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This is the story of my life. I am Frank Kuhn. I lived in Palonka, Hungary until 1911 when I came to the United States of America to find a new life. In 1911, I was working with a Catholic priest in Palonka when I was sent to get a gas bottle to put the bubbles in the beer; however, I didn’t have any money to buy the gas bottle. Because I had no money, I was accused of stealing a twenty dollar gold piece. I was innocent. After I was accused of this crime, of course I offended and hurt, I took my bicycle and clarinet and left Hungary without anybody knowing, not even my parents.

When I left Palonka, Hungary, it wasn’t safe for me to sleep out in the open when night came. I didn’t want anything to happen to me, so I dug under a hay stack and hid my bicycle I then, “climbed” into the hay stack, feet first. I was completely covered and it was hard to breathe so I had to make a little opening for my nose and mouth so I wouldn’t suffocate. I spent the night that way and continued on to Germany the following morning.

When I finally arrived in Bremen, a port town in Germany, I wired my grandfather, Conrad Kuhn, and asked him for money so I could go to go to either America or Africa. Grandfather Conrad gave me money to go to the United States of America, and on December 22, 1911, I sailed from Bremen, Germany on the ship, Neckar and landed at Ellis Island, New York. I was registered as Ferencz Kuhn in the Ellis Island immigrant registry because the Ellis Island immigration workers had a difficult time understanding me due to my accent.

In the January of 1912, Mary Fritz arrived in Philadelphia, Pennsylvania where we met. Later, we got married and settled in Trenton, New Jersey, at 524 Columbus Avenue in a quaint little house. In Trenton, I entered the ice cream business with my partner, Anthony Brener, who I am distantly related to. I remember, during those years in Trenton, I got the idea to put ice cream on a stick and dip it in chocolate. Nobody ever had that idea before, and it was great! But, I didn’t patent the idea, and my neighbor stole it and got the credit.

Again, I was offended and hurt. My ice cream business with Anthony Brenen ended up failing. I entered the furniture business and moved to a house on East Lehman Street, near the intersection with 7th Avenue, in Lebanon, Pennsylvania. There I started a business in the soft drink and beer market because my furniture business failed, just like the ice cream business in Trenton. A little while after that, I bought my first warehouse, which was on Guilford Street in Lebanon, Pennsylvania. In this business I made my profit. Later, I moved from my house near 7th Avenue, to a house closer to the warehouses.

As I had said, Mary Fritz and I had married. We had two sons, Anthony Conrad and Frank Joseph. Anthony was known as Anton or Toni. In 1928, I took my family and went back to Palonka to visit some of my family who lived there. On the fifteenth day of October, in 1928, I set sail with my young family to Bremen, Germany on the S.S. Stuttgart. In Palonka, we visited my sister, Nina, her daughter, Maria, and Nina’s two sons Haunts and Mauts, and my brother-in-law, Matthias.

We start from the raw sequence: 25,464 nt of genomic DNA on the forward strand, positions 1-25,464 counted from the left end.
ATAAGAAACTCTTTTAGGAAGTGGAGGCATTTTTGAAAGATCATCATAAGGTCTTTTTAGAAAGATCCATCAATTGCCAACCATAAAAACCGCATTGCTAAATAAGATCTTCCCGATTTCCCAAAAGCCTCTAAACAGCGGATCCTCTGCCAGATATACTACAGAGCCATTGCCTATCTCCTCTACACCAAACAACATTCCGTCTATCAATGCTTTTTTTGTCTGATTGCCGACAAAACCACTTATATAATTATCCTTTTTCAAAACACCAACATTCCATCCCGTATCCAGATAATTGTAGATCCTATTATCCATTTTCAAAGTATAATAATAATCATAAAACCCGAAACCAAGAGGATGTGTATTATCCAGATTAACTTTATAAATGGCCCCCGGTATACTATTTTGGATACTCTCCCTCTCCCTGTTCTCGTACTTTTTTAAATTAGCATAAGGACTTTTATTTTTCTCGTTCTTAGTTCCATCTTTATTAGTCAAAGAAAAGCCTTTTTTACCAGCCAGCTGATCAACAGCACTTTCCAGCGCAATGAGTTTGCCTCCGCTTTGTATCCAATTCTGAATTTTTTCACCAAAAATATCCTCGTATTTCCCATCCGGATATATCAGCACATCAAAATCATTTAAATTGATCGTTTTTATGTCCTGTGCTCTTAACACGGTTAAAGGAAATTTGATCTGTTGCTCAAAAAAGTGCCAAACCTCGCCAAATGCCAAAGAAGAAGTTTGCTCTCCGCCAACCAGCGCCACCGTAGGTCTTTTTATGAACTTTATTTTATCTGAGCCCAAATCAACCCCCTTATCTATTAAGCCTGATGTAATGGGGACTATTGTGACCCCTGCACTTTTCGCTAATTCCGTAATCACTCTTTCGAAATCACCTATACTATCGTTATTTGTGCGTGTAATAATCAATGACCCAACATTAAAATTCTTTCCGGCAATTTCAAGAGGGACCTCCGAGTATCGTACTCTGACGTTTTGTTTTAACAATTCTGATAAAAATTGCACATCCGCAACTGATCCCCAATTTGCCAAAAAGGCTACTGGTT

Over the years, my two sons grew up and married. Frank Joseph married Charlotte Smith in 1938 and in September of the same year, they had their first child, Shirley Kuhn, who is my oldest grandchild. Frank Joseph and Charlotte had three children, Shirley, Frankie, and Rodney. On June 6, 1939 Toni married Ruth Light. They had six children, and raised another child, Patty, but they did not legally adopt her.

Over the years, I took care of my dear mother, Eva Brener. Sadly, in 1945, Mary, my beloved wife died. Two months later, I married a close, family friend whose husband had fallen in to a hot caldron of dye and died several years before. Her name was Theresa. Theresa and Eva did not get along and when I brought my sister and her children to America, I bought them a house under an agreement that Mother would live with them. Mother lived with Nina, Maria, Haunts, and Mauts until she died, two weeks before her eighty-eighth birthday.

It was in the year 1952 when I paid for Nina, and her three children to come to America. Maria and Nina had been in a concentration camp during World War II and Matthias, Nina’s husband, had been killed by the Russians. Nina and Maria escaped from the concentration camp and hid in a cornfield. As they were walking along, they came to a fork in the road and they didn’t know which way to go. Russians might be down one of the roads. So Nina and Maria prayed and asked God to show them the way. When they finished praying, they looked up and saw a little boy coming down one of the roads. They decided that the road with the boy must be safe, because if the Russians were on that road, the little boy would be dead. Then, a blind man took Nina and Maria to Haunts and Mauts who had been working while Nina and Maria were in the concentration camp.

I was pretty laid back throughout my life, and I didn’t give up when things got bad. Because I left Hungary, I met my Mary. After my neighbor stole my idea for the ice cream on a stick, covered in chocolate, I moved to Lebanon and there, my sons met their wives and I became successful in the soft drink and beer business that I called Clicquot Club Bottling Works. I have many grandchildren, great-grandchildren, and great-great-grandchildren. If I had not been accused of stealing or had my inventions stolen from me, my descendants would not be living and breathing in Pennsylvania to this day.

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